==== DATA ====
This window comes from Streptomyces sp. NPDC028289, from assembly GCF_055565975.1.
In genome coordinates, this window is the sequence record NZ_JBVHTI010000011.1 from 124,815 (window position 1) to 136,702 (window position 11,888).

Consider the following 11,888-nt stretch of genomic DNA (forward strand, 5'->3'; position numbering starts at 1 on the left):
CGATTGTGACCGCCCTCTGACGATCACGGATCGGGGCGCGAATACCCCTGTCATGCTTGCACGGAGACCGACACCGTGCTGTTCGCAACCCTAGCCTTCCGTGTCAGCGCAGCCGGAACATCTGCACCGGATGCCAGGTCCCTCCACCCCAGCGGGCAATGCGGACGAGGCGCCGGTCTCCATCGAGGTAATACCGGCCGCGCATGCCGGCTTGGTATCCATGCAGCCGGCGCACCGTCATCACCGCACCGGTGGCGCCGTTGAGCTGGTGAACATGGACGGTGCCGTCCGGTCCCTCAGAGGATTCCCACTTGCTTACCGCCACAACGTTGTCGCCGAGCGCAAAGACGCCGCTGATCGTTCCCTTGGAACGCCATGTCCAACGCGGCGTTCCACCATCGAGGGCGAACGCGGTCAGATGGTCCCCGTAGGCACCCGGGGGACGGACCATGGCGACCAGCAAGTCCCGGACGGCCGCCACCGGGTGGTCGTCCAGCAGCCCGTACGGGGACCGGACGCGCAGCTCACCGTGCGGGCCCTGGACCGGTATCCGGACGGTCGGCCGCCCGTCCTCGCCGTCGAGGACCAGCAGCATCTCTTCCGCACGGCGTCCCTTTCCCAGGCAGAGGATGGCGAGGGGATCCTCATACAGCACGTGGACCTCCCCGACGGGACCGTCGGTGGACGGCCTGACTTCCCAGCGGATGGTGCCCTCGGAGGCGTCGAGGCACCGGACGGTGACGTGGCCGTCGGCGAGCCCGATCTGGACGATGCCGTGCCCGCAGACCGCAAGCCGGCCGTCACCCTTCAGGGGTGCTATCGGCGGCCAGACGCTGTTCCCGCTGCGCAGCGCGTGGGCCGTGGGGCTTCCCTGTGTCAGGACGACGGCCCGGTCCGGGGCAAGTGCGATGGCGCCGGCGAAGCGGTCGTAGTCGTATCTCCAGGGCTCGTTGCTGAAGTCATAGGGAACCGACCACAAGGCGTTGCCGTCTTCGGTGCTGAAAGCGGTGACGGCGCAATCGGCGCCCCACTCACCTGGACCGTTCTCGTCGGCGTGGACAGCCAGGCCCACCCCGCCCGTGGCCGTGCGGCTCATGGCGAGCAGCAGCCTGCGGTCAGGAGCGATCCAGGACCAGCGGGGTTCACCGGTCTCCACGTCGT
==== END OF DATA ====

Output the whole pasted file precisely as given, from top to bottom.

This window comes from Streptomyces sp. NPDC028289, from assembly GCF_055565975.1.
In genome coordinates, this window is the sequence record NZ_JBVHTI010000011.1 from 124,815 (window position 1) to 136,702 (window position 11,888).

Consider the following 11,888-nt stretch of genomic DNA (forward strand, 5'->3'; position numbering starts at 1 on the left):
CGATTGTGACCGCCCTCTGACGATCACGGATCGGGGCGCGAATACCCCTGTCATGCTTGCACGGAGACCGACACCGTGCTGTTCGCAACCCTAGCCTTCCGTGTCAGCGCAGCCGGAACATCTGCACCGGATGCCAGGTCCCTCCACCCCAGCGGGCAATGCGGACGAGGCGCCGGTCTCCATCGAGGTAATACCGGCCGCGCATGCCGGCTTGGTATCCATGCAGCCGGCGCACCGTCATCACCGCACCGGTGGCGCCGTTGAGCTGGTGAACATGGACGGTGCCGTCCGGTCCCTCAGAGGATTCCCACTTGCTTACCGCCACAACGTTGTCGCCGAGCGCAAAGACGCCGCTGATCGTTCCCTTGGAACGCCATGTCCAACGCGGCGTTCCACCATCGAGGGCGAACGCGGTCAGATGGTCCCCGTAGGCACCCGGGGGACGGACCATGGCGACCAGCAAGTCCCGGACGGCCGCCACCGGGTGGTCGTCCAGCAGCCCGTACGGGGACCGGACGCGCAGCTCACCGTGCGGGCCCTGGACCGGTATCCGGACGGTCGGCCGCCCGTCCTCGCCGTCGAGGACCAGCAGCATCTCTTCCGCACGGCGTCCCTTTCCCAGGCAGAGGATGGCGAGGGGATCCTCATACAGCACGTGGACCTCCCCGACGGGACCGTCGGTGGACGGCCTGACTTCCCAGCGGATGGTGCCCTCGGAGGCGTCGAGGCACCGGACGGTGACGTGGCCGTCGGCGAGCCCGATCTGGACGATGCCGTGCCCGCAGACCGCAAGCCGGCCGTCACCCTTCAGGGGTGCTATCGGCGGCCAGACGCTGTTCCCGCTGCGCAGCGCGTGGGCCGTGGGGCTTCCCTGTGTCAGGACGACGGCCCGGTCCGGGGCAAGTGCGATGGCGCCGGCGAAGCGGTCGTAGTCGTATCTCCAGGGCTCGTTGCTGAAGTCATAGGGAACCGACCACAAGGCGTTGCCGTCTTCGGTGCTGAAAGCGGTGACGGCGCAATCGGCGCCCCACTCACCTGGACCGTTCTCGTCGGCGTGGACAGCCAGGCCCACCCCGCCCGTGGCCGTGCGGCTCATGGCGAGCAGCAGCCTGCGGTCAGGAGCGATCCAGGACCAGCGGGGTTCACCGGTCTCCACGTCGT